Millions without internet ‘don’t want to be connected’

Four in five adults who are not connected to the internet are unlikely to sign up in the next six months, according to an Ofcom report.

Ofcom said the research, released ahead of the government's Digital Britain report, revealed some of the reasons why 30 per cent of British adults didn't have the internet at home.

The results also challenge some of the conclusions from a recent Communications Consumer Panel report claiming the internet was becoming essential' and a right' on a par with water and electricity.

Of the adults who didn't want the internet at home, 42 per cent said that it was due to having a lack of interest or need. They tended to be older and retired, with 61 per cent of them never having used a computer.

The survey also said the older generation tended to be indifferent', with many of them struggling to express any reason about why they should get online.

Over two fifths (43 per cent) of the adults without internet would choose to remain disconnected, even if they had a free PC and broadband connection. For 30 per cent, broadband connections were either too expensive, or they didn't have the skill or knowledge to use it.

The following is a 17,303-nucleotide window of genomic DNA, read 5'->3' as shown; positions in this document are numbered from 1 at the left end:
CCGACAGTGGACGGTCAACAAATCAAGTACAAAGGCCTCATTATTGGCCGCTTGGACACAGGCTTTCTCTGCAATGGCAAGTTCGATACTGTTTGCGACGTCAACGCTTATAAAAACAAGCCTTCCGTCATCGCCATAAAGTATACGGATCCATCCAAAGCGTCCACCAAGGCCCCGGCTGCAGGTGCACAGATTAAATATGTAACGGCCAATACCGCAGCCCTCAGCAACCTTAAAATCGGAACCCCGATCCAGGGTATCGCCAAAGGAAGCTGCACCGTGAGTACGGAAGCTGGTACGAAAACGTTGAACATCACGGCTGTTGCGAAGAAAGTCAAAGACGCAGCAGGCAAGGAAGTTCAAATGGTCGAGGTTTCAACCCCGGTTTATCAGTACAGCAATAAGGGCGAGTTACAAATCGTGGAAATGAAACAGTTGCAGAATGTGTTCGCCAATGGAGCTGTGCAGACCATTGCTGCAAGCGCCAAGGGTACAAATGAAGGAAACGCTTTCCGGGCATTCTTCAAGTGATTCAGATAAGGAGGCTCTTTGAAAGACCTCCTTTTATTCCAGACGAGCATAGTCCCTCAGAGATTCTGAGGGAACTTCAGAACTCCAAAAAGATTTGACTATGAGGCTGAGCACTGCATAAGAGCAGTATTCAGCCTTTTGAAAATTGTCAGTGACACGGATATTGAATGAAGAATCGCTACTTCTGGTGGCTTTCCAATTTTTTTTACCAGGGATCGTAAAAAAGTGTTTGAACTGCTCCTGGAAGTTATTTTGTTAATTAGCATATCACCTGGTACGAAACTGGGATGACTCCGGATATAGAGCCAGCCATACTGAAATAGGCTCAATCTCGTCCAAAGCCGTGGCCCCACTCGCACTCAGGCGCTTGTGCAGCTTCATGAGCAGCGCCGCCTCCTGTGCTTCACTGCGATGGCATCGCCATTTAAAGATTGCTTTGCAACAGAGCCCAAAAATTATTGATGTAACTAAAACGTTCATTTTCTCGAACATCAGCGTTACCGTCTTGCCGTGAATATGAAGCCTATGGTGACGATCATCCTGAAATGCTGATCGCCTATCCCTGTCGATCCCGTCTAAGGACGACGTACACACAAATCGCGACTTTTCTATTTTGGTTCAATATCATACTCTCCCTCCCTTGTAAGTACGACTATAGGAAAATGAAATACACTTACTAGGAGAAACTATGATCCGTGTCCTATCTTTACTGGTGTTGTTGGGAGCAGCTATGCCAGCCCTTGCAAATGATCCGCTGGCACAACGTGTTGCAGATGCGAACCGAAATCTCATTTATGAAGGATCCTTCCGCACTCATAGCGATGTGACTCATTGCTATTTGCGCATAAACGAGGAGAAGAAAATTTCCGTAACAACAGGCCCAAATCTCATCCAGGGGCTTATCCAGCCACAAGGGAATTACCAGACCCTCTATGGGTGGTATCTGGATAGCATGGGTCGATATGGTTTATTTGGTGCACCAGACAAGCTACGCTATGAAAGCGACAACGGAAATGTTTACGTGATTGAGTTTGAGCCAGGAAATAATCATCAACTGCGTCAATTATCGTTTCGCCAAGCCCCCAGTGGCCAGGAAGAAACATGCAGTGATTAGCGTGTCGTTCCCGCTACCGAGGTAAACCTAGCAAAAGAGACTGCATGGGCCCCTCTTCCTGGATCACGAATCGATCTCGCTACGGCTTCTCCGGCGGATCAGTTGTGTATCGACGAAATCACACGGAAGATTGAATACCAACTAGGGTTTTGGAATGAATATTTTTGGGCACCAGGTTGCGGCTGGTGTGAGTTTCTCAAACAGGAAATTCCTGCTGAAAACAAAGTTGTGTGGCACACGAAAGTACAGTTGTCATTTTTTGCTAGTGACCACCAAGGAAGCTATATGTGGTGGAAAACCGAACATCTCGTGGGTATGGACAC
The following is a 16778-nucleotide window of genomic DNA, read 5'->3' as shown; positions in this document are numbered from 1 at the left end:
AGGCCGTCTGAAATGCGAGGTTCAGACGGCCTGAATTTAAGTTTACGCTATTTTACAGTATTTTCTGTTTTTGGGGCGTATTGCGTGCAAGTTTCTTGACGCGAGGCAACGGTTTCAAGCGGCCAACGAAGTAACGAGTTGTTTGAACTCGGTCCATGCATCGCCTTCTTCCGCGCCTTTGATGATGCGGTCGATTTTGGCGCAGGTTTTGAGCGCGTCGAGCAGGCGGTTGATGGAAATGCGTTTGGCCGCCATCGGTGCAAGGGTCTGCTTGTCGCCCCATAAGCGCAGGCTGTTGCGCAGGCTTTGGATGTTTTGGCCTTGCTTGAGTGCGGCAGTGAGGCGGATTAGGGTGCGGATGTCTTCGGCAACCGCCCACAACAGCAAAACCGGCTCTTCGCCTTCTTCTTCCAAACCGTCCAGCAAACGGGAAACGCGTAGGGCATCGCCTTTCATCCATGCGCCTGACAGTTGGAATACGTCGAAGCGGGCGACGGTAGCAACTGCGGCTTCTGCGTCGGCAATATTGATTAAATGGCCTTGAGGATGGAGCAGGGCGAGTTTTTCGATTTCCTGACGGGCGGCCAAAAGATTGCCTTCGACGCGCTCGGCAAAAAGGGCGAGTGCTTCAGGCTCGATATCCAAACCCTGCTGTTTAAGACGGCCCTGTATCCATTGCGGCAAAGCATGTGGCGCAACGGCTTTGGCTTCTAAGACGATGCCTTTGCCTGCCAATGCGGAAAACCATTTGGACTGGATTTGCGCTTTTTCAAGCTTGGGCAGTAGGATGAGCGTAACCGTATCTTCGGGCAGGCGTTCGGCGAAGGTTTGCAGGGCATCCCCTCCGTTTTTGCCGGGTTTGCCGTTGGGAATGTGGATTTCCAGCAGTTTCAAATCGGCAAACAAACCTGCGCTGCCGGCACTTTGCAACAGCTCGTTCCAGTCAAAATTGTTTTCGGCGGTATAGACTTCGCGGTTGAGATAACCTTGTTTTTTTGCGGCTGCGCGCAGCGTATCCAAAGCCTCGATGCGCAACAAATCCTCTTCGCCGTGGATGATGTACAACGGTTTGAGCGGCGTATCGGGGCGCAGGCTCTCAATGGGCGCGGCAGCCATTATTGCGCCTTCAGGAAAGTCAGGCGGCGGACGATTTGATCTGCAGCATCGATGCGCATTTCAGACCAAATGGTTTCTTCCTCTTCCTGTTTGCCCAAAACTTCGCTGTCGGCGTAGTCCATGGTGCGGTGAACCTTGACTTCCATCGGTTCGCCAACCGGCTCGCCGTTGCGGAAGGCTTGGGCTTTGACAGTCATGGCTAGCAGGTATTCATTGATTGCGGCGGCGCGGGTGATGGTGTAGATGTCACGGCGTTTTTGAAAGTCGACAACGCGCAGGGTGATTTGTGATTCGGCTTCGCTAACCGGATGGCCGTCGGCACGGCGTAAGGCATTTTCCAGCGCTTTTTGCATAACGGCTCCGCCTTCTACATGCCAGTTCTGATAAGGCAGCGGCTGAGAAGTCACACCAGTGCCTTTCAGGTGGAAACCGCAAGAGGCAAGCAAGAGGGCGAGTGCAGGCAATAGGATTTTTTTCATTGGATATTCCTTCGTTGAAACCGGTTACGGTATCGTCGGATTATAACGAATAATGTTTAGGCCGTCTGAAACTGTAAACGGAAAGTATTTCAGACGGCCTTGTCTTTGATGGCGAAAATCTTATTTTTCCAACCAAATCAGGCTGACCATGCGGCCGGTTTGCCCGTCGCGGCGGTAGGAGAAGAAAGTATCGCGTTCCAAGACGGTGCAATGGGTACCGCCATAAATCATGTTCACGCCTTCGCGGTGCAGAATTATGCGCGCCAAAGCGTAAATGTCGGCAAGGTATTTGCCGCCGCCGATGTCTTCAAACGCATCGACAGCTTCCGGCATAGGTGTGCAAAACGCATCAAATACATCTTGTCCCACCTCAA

The study identified a group of core resistors, equating to around seven per cent of the adult population, which did not intend to get the internet, use it, pay for it or have any type of internet access from other people.

The research suggested: "Making the internet personally relevant may help encourage take-up for this group.

"It is, however, important to bear in mind that even if a spark of interest is generated, there may still be other barriers as this group is likely to lack the resources or skills to get connected."

One of the government aims from the Digital Britain report will be to implement a universal service commitment of a 2Mbps broadband connection within every household by 2012.